Yes, of course. It is the most simple and the most challenging sentence I have ever heard in my life. This is what happens on sacred ground. Sentences become mandates and mandates become passions and passions become calls.
The babies stirred as we continued to talk. Carter’s little fingers pierced through the crocheted blanket and big sister cowered over little sister still not understanding her strength over the baby. We watched them play again as our words spoke about loving greatly again and being strong and courageous. We talked about Jesus being more than an addition to our Sunday mornings and our love for Him running deeper than absolutely anything in our lives – our kids, our jobs, our husbands, our homes.
Our love for Him radically redefines our lives. A redefined life radically changes certain places. A whole army of redefined women can quite literally change the entire world.
I want in on this kind of life.
There is only one way to get there, though. This battle starts and ends with loving Jesus. We are brave because we love Jesus. The solution is a radical love for a precious and perfect Savior. In a battle you have to love the one you are fighting for, or else it all just becomes strategy and rules. If you don’t love the one you are defending, the fight will lose its impact. And maybe that’s what has happened – maybe over the years, over the generations – our love for God has weakened and our fight for Him has lost its punch.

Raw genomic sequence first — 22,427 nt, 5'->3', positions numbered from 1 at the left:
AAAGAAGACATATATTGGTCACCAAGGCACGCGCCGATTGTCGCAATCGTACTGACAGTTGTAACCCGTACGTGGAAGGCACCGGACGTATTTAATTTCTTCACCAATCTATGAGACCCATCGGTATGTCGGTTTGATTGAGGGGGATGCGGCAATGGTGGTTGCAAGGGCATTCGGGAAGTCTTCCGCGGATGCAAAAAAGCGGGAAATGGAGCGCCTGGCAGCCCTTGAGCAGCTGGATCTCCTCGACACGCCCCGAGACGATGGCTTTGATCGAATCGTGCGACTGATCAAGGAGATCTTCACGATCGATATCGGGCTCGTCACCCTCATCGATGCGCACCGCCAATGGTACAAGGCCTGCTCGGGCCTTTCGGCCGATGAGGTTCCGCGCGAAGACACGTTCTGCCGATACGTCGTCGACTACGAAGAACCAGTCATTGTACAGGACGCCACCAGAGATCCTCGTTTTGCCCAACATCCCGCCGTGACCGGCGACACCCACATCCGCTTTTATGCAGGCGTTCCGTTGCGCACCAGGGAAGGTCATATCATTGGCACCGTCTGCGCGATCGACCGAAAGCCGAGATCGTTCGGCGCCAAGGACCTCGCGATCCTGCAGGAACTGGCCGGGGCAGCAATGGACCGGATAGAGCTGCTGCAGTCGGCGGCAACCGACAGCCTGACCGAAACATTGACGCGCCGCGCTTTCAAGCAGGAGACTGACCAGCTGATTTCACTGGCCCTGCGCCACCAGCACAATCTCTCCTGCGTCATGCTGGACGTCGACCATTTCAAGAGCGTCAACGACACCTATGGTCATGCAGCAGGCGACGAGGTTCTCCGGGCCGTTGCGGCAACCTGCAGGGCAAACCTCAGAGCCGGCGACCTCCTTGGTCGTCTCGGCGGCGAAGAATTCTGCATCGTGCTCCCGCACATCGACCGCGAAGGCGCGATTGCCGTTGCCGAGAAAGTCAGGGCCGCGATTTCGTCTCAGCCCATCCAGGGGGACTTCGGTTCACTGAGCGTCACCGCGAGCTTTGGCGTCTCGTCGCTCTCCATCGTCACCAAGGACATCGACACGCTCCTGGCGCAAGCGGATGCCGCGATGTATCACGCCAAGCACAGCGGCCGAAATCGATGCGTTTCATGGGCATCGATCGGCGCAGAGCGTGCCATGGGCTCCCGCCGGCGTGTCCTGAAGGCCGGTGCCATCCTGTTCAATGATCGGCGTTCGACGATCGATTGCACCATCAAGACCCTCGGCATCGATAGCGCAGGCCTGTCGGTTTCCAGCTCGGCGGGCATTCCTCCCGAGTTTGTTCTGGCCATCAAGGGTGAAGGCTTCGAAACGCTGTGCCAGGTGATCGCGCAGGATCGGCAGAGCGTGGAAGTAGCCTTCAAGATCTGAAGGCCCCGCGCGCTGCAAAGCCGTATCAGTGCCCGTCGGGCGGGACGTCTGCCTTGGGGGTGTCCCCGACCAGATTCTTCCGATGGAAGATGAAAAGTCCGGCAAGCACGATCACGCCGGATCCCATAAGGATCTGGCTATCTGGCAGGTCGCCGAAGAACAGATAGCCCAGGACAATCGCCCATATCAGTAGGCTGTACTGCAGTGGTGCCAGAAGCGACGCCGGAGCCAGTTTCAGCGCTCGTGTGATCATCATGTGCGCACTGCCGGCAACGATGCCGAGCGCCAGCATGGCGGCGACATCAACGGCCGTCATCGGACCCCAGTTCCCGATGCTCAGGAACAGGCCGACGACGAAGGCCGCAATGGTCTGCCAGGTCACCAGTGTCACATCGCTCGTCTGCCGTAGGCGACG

The good news is that we don’t have to come up with a separate rulebook to start fighting again. We don’t have to sit at round tables to create new strategies for how to be brave. We don’t have to yell and argue and fight with one another, because the One we are defending has already told us the way. The only way – the greatest way – is loving Him.